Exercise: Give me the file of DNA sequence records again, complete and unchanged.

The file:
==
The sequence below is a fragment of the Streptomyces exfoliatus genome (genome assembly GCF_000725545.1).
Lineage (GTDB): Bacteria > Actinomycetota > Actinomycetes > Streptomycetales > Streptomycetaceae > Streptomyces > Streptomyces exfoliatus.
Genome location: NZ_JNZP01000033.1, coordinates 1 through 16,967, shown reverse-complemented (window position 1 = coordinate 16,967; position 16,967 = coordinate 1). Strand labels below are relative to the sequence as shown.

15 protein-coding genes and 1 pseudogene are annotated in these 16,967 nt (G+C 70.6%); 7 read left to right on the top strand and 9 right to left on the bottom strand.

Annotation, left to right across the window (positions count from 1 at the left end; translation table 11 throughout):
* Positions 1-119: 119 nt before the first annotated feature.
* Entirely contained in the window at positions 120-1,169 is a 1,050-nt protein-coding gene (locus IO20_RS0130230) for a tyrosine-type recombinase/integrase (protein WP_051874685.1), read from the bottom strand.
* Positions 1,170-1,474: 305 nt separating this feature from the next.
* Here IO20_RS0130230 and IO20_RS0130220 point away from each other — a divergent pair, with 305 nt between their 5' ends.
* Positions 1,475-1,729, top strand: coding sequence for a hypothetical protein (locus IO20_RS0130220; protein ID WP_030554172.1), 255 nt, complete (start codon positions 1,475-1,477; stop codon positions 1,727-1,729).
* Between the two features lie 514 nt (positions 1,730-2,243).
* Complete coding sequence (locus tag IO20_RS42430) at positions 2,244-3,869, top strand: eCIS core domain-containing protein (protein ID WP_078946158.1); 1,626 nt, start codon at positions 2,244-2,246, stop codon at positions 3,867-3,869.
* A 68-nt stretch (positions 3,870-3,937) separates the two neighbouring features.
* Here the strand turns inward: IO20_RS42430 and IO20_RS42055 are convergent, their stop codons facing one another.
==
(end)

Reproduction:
The sequence below is a fragment of the Streptomyces exfoliatus genome (genome assembly GCF_000725545.1).
Lineage (GTDB): Bacteria > Actinomycetota > Actinomycetes > Streptomycetales > Streptomycetaceae > Streptomyces > Streptomyces exfoliatus.
Genome location: NZ_JNZP01000033.1, coordinates 1 through 16,967, shown reverse-complemented (window position 1 = coordinate 16,967; position 16,967 = coordinate 1). Strand labels below are relative to the sequence as shown.

15 protein-coding genes and 1 pseudogene are annotated in these 16,967 nt (G+C 70.6%); 7 read left to right on the top strand and 9 right to left on the bottom strand.

Annotation, left to right across the window (positions count from 1 at the left end; translation table 11 throughout):
* Positions 1-119: 119 nt before the first annotated feature.
* Entirely contained in the window at positions 120-1,169 is a 1,050-nt protein-coding gene (locus IO20_RS0130230) for a tyrosine-type recombinase/integrase (protein WP_051874685.1), read from the bottom strand.
* Positions 1,170-1,474: 305 nt separating this feature from the next.
* Here IO20_RS0130230 and IO20_RS0130220 point away from each other — a divergent pair, with 305 nt between their 5' ends.
* Positions 1,475-1,729, top strand: coding sequence for a hypothetical protein (locus IO20_RS0130220; protein ID WP_030554172.1), 255 nt, complete (start codon positions 1,475-1,477; stop codon positions 1,727-1,729).
* Between the two features lie 514 nt (positions 1,730-2,243).
* Complete coding sequence (locus tag IO20_RS42430) at positions 2,244-3,869, top strand: eCIS core domain-containing protein (protein ID WP_078946158.1); 1,626 nt, start codon at positions 2,244-2,246, stop codon at positions 3,867-3,869.
* A 68-nt stretch (positions 3,870-3,937) separates the two neighbouring features.
* Here the strand turns inward: IO20_RS42430 and IO20_RS42055 are convergent, their stop codons facing one another.